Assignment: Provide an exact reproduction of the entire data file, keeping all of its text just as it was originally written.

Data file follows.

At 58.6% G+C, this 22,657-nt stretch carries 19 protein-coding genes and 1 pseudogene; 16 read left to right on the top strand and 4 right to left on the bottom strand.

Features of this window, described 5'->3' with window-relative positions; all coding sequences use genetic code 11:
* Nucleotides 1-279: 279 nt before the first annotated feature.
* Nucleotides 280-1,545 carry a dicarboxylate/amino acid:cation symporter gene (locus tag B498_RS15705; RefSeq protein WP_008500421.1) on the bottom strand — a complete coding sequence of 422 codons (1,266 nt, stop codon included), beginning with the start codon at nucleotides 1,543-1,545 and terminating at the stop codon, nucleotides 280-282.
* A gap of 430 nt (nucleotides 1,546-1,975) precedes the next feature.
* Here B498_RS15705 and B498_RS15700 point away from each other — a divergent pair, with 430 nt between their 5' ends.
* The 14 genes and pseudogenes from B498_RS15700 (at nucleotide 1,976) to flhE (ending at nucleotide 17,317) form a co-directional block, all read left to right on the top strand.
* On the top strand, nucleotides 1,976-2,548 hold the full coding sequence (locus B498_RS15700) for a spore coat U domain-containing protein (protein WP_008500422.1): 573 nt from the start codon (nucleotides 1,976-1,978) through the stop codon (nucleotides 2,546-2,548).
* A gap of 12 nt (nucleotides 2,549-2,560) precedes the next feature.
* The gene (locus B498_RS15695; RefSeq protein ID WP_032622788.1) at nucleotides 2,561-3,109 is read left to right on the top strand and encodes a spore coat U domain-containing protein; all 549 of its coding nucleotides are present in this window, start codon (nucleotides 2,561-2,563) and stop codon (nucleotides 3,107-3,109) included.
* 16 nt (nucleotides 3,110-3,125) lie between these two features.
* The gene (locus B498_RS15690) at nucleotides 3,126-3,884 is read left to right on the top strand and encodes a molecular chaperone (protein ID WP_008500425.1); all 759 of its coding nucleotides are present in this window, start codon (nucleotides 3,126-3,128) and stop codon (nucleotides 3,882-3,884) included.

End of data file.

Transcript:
At 58.6% G+C, this 22,657-nt stretch carries 19 protein-coding genes and 1 pseudogene; 16 read left to right on the top strand and 4 right to left on the bottom strand.

Features of this window, described 5'->3' with window-relative positions; all coding sequences use genetic code 11:
* Nucleotides 1-279: 279 nt before the first annotated feature.
* Nucleotides 280-1,545 carry a dicarboxylate/amino acid:cation symporter gene (locus tag B498_RS15705; RefSeq protein WP_008500421.1) on the bottom strand — a complete coding sequence of 422 codons (1,266 nt, stop codon included), beginning with the start codon at nucleotides 1,543-1,545 and terminating at the stop codon, nucleotides 280-282.
* A gap of 430 nt (nucleotides 1,546-1,975) precedes the next feature.
* Here B498_RS15705 and B498_RS15700 point away from each other — a divergent pair, with 430 nt between their 5' ends.
* The 14 genes and pseudogenes from B498_RS15700 (at nucleotide 1,976) to flhE (ending at nucleotide 17,317) form a co-directional block, all read left to right on the top strand.
* On the top strand, nucleotides 1,976-2,548 hold the full coding sequence (locus B498_RS15700) for a spore coat U domain-containing protein (protein WP_008500422.1): 573 nt from the start codon (nucleotides 1,976-1,978) through the stop codon (nucleotides 2,546-2,548).
* A gap of 12 nt (nucleotides 2,549-2,560) precedes the next feature.
* The gene (locus B498_RS15695; RefSeq protein ID WP_032622788.1) at nucleotides 2,561-3,109 is read left to right on the top strand and encodes a spore coat U domain-containing protein; all 549 of its coding nucleotides are present in this window, start codon (nucleotides 2,561-2,563) and stop codon (nucleotides 3,107-3,109) included.
* 16 nt (nucleotides 3,110-3,125) lie between these two features.
* The gene (locus B498_RS15690) at nucleotides 3,126-3,884 is read left to right on the top strand and encodes a molecular chaperone (protein ID WP_008500425.1); all 759 of its coding nucleotides are present in this window, start codon (nucleotides 3,126-3,128) and stop codon (nucleotides 3,882-3,884) included.